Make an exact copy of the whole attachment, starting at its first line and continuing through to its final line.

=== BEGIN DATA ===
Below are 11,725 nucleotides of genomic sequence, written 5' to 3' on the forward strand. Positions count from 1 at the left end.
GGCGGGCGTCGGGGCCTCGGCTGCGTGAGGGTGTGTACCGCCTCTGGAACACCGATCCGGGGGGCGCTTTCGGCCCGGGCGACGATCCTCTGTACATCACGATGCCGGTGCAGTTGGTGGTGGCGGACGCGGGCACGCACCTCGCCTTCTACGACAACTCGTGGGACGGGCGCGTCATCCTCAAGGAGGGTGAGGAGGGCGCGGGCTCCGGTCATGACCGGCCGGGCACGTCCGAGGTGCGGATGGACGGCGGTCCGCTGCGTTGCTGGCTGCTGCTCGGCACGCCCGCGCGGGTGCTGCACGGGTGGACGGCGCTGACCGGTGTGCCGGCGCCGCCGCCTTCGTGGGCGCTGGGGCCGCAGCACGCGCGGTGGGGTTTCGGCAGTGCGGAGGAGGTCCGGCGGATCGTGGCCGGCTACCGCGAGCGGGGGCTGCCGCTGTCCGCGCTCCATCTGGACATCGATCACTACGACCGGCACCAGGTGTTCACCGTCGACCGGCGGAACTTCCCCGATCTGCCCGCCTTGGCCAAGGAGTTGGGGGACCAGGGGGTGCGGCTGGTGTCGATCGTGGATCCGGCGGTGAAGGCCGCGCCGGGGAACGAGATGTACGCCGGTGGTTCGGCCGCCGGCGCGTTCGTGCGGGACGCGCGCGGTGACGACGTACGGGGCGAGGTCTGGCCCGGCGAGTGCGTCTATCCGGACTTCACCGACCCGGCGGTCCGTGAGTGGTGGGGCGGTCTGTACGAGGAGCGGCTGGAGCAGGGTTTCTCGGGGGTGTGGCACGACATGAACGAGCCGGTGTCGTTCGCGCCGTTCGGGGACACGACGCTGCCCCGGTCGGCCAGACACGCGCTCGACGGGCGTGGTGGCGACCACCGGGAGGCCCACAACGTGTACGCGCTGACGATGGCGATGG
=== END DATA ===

Below are 11,725 nucleotides of genomic sequence, written 5' to 3' on the forward strand. Positions count from 1 at the left end.
GGCGGGCGTCGGGGCCTCGGCTGCGTGAGGGTGTGTACCGCCTCTGGAACACCGATCCGGGGGGCGCTTTCGGCCCGGGCGACGATCCTCTGTACATCACGATGCCGGTGCAGTTGGTGGTGGCGGACGCGGGCACGCACCTCGCCTTCTACGACAACTCGTGGGACGGGCGCGTCATCCTCAAGGAGGGTGAGGAGGGCGCGGGCTCCGGTCATGACCGGCCGGGCACGTCCGAGGTGCGGATGGACGGCGGTCCGCTGCGTTGCTGGCTGCTGCTCGGCACGCCCGCGCGGGTGCTGCACGGGTGGACGGCGCTGACCGGTGTGCCGGCGCCGCCGCCTTCGTGGGCGCTGGGGCCGCAGCACGCGCGGTGGGGTTTCGGCAGTGCGGAGGAGGTCCGGCGGATCGTGGCCGGCTACCGCGAGCGGGGGCTGCCGCTGTCCGCGCTCCATCTGGACATCGATCACTACGACCGGCACCAGGTGTTCACCGTCGACCGGCGGAACTTCCCCGATCTGCCCGCCTTGGCCAAGGAGTTGGGGGACCAGGGGGTGCGGCTGGTGTCGATCGTGGATCCGGCGGTGAAGGCCGCGCCGGGGAACGAGATGTACGCCGGTGGTTCGGCCGCCGGCGCGTTCGTGCGGGACGCGCGCGGTGACGACGTACGGGGCGAGGTCTGGCCCGGCGAGTGCGTCTATCCGGACTTCACCGACCCGGCGGTCCGTGAGTGGTGGGGCGGTCTGTACGAGGAGCGGCTGGAGCAGGGTTTCTCGGGGGTGTGGCACGACATGAACGAGCCGGTGTCGTTCGCGCCGTTCGGGGACACGACGCTGCCCCGGTCGGCCAGACACGCGCTCGACGGGCGTGGTGGCGACCACCGGGAGGCCCACAACGTGTACGCGCTGACGATGGCGATGG